Shogun Review: If the chatter around the show continues to be this strong, then 2024 has a Game of Thrones affair in the form of Shogun, a Japanese-American series based on a 1980 novel by the same name. Mounted on a very striking scale, the period political series is extremely ambitious and mostly live up to those lofty goals, even if Shogun doesn't acquit itself of a white saviour complex. But thanks to some fine acting from the cast, especially the great Hiroyuki Sanada, and an immense commitment to its material, that doesn't come off as a major issue. Shogun: Here’s How To Watch Hiroyuki Sanada's Historical Japanese Series Based on James Clavell’s 1975 Novel.

Shogun is set during the 1600s when feudal Japan was going through a civil war. Lord Yoshii Toranaga (Hiroyuki Sanada) finds his position of power at peril thanks to some bitter rivals, but that sees a major change in dynamics when an English ship gets shipwrecked in the land, whose captain and crew get captured. The captain, John Blackthorne (Cosmo Jarvis), not only faces the wrath of the local generals but also of the scheming Portuguese who have already set their base in Japan and call him a heretic for not believing in their faith.

Watch the Trailer of Shogun:

However, Toranaga sees an opportunity to change the powerplay through Blackthorne, when he realises what Portuguese plans to do with his country. Another major character to note here is Mariko, who acts as an interpreter between Toranaga and Blackthorne, but there is more to her than being a mere translator.

A Still From Shogun

Shogun, created by Rachel Kondo and Justin Marks, is a gorgeous series with some eye-popping production design that commits to the era and the locales where it is set. There is absolutely no compromise of the scale in which the visuals and the action are mounted, making for some gorgeous small-screen television that feels large-screen.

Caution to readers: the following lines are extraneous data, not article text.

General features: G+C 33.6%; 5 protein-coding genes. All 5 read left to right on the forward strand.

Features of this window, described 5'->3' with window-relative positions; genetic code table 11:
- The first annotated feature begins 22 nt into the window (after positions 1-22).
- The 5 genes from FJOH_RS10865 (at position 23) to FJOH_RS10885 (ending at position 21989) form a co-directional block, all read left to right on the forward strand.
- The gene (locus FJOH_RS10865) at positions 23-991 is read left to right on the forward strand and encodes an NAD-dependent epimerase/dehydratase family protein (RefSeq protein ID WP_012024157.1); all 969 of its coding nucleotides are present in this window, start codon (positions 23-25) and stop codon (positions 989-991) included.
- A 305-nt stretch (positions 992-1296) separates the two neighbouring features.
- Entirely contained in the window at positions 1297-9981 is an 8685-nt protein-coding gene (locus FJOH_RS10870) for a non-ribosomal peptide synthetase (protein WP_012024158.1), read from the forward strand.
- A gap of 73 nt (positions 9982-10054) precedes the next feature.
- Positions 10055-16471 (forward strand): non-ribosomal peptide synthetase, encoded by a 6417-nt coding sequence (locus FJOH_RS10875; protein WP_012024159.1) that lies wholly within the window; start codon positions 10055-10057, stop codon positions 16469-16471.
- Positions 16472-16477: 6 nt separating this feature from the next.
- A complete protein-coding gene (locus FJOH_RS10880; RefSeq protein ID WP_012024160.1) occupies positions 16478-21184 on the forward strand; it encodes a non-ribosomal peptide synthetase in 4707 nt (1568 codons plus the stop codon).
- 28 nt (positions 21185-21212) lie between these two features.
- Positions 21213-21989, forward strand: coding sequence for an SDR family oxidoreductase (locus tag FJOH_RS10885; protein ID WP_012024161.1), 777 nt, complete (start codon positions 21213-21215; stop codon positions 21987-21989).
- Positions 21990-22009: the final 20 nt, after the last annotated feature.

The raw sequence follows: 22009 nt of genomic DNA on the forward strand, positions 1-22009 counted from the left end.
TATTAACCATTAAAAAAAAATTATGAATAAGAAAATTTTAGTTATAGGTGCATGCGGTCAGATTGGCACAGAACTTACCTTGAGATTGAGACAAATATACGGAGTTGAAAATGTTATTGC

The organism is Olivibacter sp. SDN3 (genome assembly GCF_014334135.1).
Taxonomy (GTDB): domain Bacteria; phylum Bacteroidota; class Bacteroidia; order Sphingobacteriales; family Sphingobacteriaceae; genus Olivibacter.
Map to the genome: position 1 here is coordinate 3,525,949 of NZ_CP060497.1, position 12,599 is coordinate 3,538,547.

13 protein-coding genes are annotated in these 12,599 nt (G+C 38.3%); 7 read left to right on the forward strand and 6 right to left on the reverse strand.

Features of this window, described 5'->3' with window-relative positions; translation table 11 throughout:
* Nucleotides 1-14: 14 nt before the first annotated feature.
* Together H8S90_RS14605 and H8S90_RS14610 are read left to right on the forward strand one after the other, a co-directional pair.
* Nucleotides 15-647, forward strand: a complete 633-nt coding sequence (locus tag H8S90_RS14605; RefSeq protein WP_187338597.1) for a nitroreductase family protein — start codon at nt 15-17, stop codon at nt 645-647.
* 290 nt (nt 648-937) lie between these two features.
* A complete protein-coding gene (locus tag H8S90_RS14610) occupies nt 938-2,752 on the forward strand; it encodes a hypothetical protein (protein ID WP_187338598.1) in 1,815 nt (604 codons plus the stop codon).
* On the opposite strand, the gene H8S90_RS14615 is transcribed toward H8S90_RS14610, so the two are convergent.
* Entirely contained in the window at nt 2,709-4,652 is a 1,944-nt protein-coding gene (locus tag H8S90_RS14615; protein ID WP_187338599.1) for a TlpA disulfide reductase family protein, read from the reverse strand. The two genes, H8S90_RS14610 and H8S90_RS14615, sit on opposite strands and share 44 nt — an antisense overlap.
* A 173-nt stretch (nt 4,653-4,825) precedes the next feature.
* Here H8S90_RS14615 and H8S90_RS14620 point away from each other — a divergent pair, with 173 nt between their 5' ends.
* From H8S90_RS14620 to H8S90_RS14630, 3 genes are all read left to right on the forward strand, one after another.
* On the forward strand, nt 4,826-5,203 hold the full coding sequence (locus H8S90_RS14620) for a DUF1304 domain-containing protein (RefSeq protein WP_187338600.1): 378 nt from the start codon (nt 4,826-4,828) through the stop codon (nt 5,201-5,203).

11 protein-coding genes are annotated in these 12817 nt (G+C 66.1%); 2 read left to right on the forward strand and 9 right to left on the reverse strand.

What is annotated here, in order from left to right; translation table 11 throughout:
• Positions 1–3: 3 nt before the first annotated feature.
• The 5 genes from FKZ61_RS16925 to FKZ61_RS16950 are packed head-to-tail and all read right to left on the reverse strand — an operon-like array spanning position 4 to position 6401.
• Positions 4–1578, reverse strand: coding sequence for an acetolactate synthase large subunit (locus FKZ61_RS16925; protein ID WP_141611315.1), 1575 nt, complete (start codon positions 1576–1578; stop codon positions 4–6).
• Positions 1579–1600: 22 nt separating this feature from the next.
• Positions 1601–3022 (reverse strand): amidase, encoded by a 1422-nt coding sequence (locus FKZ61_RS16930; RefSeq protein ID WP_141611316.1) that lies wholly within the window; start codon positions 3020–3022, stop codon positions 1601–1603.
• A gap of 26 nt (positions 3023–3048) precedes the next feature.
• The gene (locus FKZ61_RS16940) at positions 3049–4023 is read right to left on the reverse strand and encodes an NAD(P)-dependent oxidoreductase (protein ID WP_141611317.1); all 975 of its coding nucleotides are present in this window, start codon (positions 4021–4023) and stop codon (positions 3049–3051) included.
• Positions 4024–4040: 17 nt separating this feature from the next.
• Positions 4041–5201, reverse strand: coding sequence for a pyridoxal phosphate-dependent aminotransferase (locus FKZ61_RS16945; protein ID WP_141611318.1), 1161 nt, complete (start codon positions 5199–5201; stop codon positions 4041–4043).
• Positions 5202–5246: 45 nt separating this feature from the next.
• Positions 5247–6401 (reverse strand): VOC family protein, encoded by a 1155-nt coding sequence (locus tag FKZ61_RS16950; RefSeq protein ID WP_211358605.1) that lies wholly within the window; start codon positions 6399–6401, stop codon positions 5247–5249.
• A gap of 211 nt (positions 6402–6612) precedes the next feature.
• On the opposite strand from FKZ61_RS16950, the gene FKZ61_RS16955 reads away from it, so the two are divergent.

Most of the show's characters speak in Japanese, and even though that makes things a little difficult to follow, considering the number of characters and political points made while following the subtitles, the commitment to the language makes the proceedings feel authentic. How I Met Your Father Review: Hilary Duff and Suraj Sharma’s HIMYM Spinoff Sneaks in One Decent Surprise in an Otherwise BLAH Beginning.

A Still From Shogun

Which brings us to the politics of the show. Even without the difficulty of balancing both language and the subtitles, the show sets up enough power drama and conflicts to make it an occasionally confusing watch, but that also means you need to give your complete attention here. This isn't hard to do since Shogun has enough to get going on screen, with the show dropping enough plot twists to keep the momentum going. If that's not enough, Shogun doesn't compromise on the brutality (there is a boiling sequence I just can't burn out from my brain) and the violence, and occasionally the sex too.

A Still From Shogun

The actors are perfectly cast, with Hiroyuki Sanada relishing the spotlight and putting up a pitch-perfect portrayal of the shrewd feudal lord. Another standout performer is Anna Sawai, who was quite good in Monarch: Legacy of Monsters. Cosmo Jarvis, being the outsider's POV of the feudal politics of the country he is trapped in and slowly sucked into it, is decent.

Final Thoughts on Shogun

Shogun is a visually stunning and ambitious series with an engaging screenplay and gorgeous production design. Led by the outstanding Hiroyuki Sanada, the cast delivers commendable performances. Occasionally confusing and sometimes a bit too talkative, the show otherwise lives up to its ambitiously set benchmarks while not compromising on the violence and gore. Shogun is streaming in India on Disney+ Hotstar.


(The above story first appeared on LatestLY on Feb 29, 2024 10:52 PM IST. For more news and updates on politics, world, sports, entertainment and lifestyle, log on to our website